The benefit of electing for portability is to minimize or eliminate federal estate taxes for a married couple. The most obvious benefit is $10 million worth of estate tax exclusion, which is about three times higher than the previous high of $3.5 million in 2009. The amount is so high that many decedents could make substantial gifts or bequests, and still leave a high amount of portability to the surviving spouse.
San Francisco Lawyers, Identifying and Securing Estate Tax Exclusions
Current federal law gives each taxpayer a $5.12 million exclusion from the federal estate tax. If someone dies and their total estate, including gifts made during their lifetime, does not exceed $5.12 million, their estate does not owe federal estate taxes. Portability allows the surviving spouse to use the exclusion that the first spouse to die did not use. If the first spouse to die gave all of his or her estate to the surviving spouse, the surviving spouse will wind up with a maximum $10 million exclusion.
The surviving spouse must elect to use portability by filing an estate tax return for the estate of the first spouse to die. The estate tax return must include the election for portability, which is probably accomplished by simply checking a box. However, failing to file the return will cancel portability for the first spouse to die. Estate tax returns are complicated and CPAs will charge thousands of dollars to prepare them. Another problem is that portability applies only to estates of those who died after Jan. 1, 2011. Estates of decedents who died before that date are subject to the old law, which doesn’t allow portability.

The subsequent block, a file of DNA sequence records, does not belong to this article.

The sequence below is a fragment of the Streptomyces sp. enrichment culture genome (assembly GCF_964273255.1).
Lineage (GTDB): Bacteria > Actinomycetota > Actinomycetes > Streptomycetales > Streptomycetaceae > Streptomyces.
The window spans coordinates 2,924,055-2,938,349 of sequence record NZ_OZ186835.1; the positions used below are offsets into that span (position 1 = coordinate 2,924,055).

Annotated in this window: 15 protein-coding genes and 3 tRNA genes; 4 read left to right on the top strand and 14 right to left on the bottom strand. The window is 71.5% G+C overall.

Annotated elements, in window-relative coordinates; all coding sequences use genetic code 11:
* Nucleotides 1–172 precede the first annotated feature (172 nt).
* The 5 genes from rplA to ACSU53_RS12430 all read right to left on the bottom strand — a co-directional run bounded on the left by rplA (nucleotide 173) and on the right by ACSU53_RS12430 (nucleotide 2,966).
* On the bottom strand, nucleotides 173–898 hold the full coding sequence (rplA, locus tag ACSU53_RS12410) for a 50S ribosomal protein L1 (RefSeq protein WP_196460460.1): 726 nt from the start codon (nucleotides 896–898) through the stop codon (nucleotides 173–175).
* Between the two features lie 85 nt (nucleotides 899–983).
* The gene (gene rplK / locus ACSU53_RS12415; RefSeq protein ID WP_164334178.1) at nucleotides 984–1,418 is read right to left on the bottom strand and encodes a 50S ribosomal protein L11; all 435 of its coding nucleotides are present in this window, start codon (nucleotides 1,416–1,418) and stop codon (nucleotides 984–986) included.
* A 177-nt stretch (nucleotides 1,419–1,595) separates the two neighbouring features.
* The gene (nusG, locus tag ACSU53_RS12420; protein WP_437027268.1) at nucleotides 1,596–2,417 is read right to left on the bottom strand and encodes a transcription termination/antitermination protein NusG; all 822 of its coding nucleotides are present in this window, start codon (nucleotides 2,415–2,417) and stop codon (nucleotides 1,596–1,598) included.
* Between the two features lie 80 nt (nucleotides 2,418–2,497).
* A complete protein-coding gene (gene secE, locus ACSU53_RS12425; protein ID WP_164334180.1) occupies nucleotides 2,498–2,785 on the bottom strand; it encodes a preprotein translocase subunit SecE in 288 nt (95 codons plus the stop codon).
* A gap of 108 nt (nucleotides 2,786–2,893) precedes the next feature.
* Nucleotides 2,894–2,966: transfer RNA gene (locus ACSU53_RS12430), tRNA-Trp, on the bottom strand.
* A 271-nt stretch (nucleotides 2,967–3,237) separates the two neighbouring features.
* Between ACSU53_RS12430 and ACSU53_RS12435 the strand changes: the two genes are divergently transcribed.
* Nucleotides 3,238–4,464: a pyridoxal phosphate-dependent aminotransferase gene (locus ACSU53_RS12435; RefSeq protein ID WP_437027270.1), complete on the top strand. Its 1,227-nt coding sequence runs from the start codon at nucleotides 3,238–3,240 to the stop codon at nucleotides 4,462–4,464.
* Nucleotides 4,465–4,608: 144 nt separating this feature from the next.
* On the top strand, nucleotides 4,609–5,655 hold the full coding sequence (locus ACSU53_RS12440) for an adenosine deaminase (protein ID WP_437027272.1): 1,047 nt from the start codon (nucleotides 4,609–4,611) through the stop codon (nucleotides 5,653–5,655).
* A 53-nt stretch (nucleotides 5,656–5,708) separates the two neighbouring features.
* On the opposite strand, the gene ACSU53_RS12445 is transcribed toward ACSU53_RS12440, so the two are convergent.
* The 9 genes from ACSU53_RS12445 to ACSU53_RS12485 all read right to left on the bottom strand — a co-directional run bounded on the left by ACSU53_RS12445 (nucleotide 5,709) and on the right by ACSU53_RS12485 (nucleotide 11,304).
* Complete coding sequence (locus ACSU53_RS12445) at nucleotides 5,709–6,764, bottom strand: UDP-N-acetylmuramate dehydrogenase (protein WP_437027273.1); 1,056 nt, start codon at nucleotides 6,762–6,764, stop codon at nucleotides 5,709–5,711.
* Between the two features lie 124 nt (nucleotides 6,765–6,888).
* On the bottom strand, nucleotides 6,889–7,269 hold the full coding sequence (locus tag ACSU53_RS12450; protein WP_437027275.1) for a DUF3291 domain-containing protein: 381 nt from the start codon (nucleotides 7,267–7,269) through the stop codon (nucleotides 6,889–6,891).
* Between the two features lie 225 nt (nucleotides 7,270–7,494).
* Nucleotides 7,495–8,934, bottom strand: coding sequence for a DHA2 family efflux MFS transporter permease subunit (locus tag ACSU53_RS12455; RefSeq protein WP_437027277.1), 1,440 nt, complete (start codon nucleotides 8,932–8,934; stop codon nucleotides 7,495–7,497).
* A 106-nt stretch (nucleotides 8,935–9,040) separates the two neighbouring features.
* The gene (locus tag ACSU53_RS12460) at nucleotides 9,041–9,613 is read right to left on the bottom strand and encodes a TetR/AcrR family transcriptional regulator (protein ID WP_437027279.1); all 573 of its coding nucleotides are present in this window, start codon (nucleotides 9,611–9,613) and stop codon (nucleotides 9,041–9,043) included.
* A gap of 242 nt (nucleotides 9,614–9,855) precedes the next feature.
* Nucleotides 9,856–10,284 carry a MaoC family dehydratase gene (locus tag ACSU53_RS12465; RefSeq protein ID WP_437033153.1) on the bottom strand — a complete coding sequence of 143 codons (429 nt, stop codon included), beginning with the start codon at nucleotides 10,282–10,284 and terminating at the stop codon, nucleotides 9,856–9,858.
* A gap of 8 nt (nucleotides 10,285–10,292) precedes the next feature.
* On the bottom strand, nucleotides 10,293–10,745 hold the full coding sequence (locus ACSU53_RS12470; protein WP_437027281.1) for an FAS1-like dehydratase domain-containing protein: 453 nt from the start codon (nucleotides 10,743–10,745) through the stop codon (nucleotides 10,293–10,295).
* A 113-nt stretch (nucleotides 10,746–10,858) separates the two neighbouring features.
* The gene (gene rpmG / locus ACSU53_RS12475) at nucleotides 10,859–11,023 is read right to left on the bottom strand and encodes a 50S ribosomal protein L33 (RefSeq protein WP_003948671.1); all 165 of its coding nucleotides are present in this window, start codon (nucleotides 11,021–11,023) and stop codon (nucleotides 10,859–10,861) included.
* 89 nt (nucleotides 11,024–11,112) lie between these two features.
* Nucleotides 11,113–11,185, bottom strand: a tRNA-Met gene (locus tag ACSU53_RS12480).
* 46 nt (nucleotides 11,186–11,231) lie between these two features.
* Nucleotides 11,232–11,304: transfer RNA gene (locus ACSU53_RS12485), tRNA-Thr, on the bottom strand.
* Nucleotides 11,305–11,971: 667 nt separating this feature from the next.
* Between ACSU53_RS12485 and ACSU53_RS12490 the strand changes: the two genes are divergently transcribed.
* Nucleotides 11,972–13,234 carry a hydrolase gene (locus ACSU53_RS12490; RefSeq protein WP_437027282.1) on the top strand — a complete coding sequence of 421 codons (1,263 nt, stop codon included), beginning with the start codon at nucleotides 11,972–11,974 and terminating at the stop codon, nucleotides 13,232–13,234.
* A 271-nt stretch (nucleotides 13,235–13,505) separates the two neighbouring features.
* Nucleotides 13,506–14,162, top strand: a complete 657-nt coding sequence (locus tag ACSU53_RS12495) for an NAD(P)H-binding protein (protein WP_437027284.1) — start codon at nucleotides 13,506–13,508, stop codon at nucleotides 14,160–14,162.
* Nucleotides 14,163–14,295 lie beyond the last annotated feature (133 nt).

Estate Tax Lawyers Serving the Bay Area and Southern California
To discuss how to qualify for estate tax exclusions, please call 415-441-8669 or contact our San Francisco attorneys online via e-mail to schedule a free initial consultation. We are happy to schedule appointments at your convenience.